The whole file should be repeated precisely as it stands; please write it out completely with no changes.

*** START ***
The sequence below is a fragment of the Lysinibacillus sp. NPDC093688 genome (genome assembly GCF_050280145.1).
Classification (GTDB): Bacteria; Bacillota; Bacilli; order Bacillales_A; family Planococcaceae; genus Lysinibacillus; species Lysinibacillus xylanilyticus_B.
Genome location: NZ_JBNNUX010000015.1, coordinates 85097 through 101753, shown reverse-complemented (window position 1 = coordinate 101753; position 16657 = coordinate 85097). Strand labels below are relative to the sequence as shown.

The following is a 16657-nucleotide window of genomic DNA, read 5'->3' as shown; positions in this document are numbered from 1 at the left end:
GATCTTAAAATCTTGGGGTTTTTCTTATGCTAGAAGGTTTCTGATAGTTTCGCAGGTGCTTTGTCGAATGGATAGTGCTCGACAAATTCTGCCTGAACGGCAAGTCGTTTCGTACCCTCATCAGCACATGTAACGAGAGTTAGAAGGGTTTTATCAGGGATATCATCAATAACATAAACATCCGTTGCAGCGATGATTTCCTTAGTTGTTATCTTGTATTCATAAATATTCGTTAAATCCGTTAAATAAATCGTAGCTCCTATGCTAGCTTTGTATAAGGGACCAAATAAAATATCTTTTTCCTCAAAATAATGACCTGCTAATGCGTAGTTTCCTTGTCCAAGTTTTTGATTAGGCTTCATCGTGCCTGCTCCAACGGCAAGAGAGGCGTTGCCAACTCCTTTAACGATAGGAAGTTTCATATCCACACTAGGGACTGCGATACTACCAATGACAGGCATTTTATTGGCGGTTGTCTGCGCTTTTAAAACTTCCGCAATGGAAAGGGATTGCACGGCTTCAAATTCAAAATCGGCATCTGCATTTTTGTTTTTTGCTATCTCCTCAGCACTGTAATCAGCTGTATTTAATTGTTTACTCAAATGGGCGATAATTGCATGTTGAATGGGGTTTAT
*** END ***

The sequence below is a fragment of the Lysinibacillus sp. NPDC093688 genome (genome assembly GCF_050280145.1).
Classification (GTDB): Bacteria; Bacillota; Bacilli; order Bacillales_A; family Planococcaceae; genus Lysinibacillus; species Lysinibacillus xylanilyticus_B.
Genome location: NZ_JBNNUX010000015.1, coordinates 85097 through 101753, shown reverse-complemented (window position 1 = coordinate 101753; position 16657 = coordinate 85097). Strand labels below are relative to the sequence as shown.

The following is a 16657-nucleotide window of genomic DNA, read 5'->3' as shown; positions in this document are numbered from 1 at the left end:
GATCTTAAAATCTTGGGGTTTTTCTTATGCTAGAAGGTTTCTGATAGTTTCGCAGGTGCTTTGTCGAATGGATAGTGCTCGACAAATTCTGCCTGAACGGCAAGTCGTTTCGTACCCTCATCAGCACATGTAACGAGAGTTAGAAGGGTTTTATCAGGGATATCATCAATAACATAAACATCCGTTGCAGCGATGATTTCCTTAGTTGTTATCTTGTATTCATAAATATTCGTTAAATCCGTTAAATAAATCGTAGCTCCTATGCTAGCTTTGTATAAGGGACCAAATAAAATATCTTTTTCCTCAAAATAATGACCTGCTAATGCGTAGTTTCCTTGTCCAAGTTTTTGATTAGGCTTCATCGTGCCTGCTCCAACGGCAAGAGAGGCGTTGCCAACTCCTTTAACGATAGGAAGTTTCATATCCACACTAGGGACTGCGATACTACCAATGACAGGCATTTTATTGGCGGTTGTCTGCGCTTTTAAAACTTCCGCAATGGAAAGGGATTGCACGGCTTCAAATTCAAAATCGGCATCTGCATTTTTGTTTTTTGCTATCTCCTCAGCACTGTAATCAGCTGTATTTAATTGTTTACTCAAATGGGCGATAATTGCATGTTGAATGGGGTTTAT